By Marie Vandermeulen, B.A. International Relations and Law
The Blue Nile river runs from Lake Tana in Ethiopia to meet the White Nile in Khartoum, before flowing north into Egypt. Since 2011, Ethiopia has worked to build one of its most extraordinary projects to date: the Grand Ethiopian Renaissance Dam (GERD). The electricity generated by the dam is a crucial lifeline, and promises to bring tens of millions out of poverty. To many Ethiopians, the dam is a glittering beacon of hope both for domestic use and international export, as well as a source of national pride.
Further north, Egyptian authorities are less than pleased about these development plans. More than 90% of Egypt’s water supply is reliant on the Nile, which includes drinking water, industrial use and irrigation. Egyptian farmers fear the effect of Ethiopia’s dam will mean the extinction of their already dwindling livelihood. Furthermore, Egypt’s own downstream Aswan High Dam could see a temporary 6% decrease in its hydroelectric capacity. For Egypt, the GERD is an existential threat to its economy and the water security of the country’s growing population. Not only are the socio-economic implications of the project troubling Egyptians, but many argue that its sovereignty on the Nile’s annual flow was actually established in the 1959 Nile Waters Agreement. These British colonial-era treaties established their power in the region, and Egyptians still consider the Nile’s waters as their birthright. Egypt’s Minister of Foreign Affairs, Sameh Shoukry, has been clear: should a water crisis occur, conflict will ensue.
Sudan has also expressed concern over the dam’s consequences. Geographically located between the two regional powerhouses, Sudan sides with Egypt, who have repeatedly insisted Ethiopia must not start filling the dam’s reservoir without first reaching a deal. The environmental ramifications for Sudan include worsened water shortages in an already drought-stricken region. The Sudanese people suffer from worsening conditions due to climate change and a renewed threat to its water resources will aggravate chronic water scarcity. Furthermore, Sudan’s rapid population growth and the highly unequal distribution of its water resources means that the country’s water security remains bleak. However, Sudan stands to benefit from the project through cheap electricity and reduced flooding. The nation has long attempted to keep a balance between Egypt and Ethiopia, and, many argue, has been left at the mercy of its neighbours’ quarrels.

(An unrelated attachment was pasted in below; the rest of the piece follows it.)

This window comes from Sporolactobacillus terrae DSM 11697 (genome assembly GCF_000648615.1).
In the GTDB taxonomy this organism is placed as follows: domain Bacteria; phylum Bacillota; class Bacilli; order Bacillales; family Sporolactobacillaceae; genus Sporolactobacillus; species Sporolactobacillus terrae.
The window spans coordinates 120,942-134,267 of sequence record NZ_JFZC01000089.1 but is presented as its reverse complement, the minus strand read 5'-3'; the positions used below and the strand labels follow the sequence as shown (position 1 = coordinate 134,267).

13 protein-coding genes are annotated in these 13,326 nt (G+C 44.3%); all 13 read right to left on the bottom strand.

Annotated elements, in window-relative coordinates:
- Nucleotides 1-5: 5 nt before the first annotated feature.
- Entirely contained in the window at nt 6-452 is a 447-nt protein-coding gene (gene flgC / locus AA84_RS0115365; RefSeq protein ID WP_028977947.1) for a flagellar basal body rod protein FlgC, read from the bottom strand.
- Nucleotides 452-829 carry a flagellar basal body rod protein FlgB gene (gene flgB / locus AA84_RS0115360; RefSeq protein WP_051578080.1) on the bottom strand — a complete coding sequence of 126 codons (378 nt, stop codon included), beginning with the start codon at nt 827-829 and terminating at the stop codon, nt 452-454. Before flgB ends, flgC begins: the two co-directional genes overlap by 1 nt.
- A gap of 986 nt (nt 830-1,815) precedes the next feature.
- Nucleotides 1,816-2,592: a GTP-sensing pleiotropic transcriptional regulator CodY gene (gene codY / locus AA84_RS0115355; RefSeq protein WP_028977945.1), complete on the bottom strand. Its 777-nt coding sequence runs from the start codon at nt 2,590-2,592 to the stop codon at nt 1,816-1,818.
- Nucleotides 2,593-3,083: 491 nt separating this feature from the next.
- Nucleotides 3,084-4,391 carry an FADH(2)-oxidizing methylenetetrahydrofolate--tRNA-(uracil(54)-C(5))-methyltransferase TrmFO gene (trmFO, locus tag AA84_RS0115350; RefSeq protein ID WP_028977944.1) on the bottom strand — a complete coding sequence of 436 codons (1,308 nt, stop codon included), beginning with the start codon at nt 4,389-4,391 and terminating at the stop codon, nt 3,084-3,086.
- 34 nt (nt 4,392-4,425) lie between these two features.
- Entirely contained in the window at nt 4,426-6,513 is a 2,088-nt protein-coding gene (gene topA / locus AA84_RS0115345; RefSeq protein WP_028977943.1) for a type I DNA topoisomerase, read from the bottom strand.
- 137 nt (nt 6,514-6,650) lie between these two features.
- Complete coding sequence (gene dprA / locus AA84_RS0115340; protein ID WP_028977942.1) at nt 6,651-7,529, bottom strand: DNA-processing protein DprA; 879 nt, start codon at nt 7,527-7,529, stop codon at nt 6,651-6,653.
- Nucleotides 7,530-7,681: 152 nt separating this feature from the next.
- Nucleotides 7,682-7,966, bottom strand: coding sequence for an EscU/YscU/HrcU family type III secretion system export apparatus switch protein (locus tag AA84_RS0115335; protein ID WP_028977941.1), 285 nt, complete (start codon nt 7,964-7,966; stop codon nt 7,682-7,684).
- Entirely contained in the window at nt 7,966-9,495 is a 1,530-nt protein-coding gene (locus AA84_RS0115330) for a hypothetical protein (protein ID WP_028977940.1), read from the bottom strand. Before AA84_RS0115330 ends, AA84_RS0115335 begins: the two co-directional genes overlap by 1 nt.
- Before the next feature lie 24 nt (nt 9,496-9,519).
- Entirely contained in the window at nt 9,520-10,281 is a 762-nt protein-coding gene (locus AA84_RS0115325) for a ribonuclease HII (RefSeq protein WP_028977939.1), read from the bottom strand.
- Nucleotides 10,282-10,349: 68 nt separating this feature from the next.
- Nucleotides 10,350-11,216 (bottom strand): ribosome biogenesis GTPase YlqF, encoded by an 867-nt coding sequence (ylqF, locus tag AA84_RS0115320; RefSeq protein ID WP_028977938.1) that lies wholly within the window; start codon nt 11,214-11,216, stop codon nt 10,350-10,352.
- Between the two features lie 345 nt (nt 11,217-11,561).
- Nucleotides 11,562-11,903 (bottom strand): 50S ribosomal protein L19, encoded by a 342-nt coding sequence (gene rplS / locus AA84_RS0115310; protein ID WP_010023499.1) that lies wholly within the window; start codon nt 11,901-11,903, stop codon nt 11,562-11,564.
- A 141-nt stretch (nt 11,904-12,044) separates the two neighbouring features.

“It is clear that in an era faced with the consequences of climate change, water will be the source of geopolitical tensions and crises.”
The start of the rainy season in Ethiopia began in June and lasted until September, effectively starting the filling of the GERD dam upon its completion this year. Years of negotiations have failed to produce a deal on how Ethiopia should fill and operate the dam, though the African Union and United Nations have tried to mediate talks, as did the US earlier this year. Most of the issues have been resolved, but the most important issue remains: how to handle the drought. It is clear that in an era faced with the consequences of climate change, water will remain to be the source of geopolitical tensions and crises.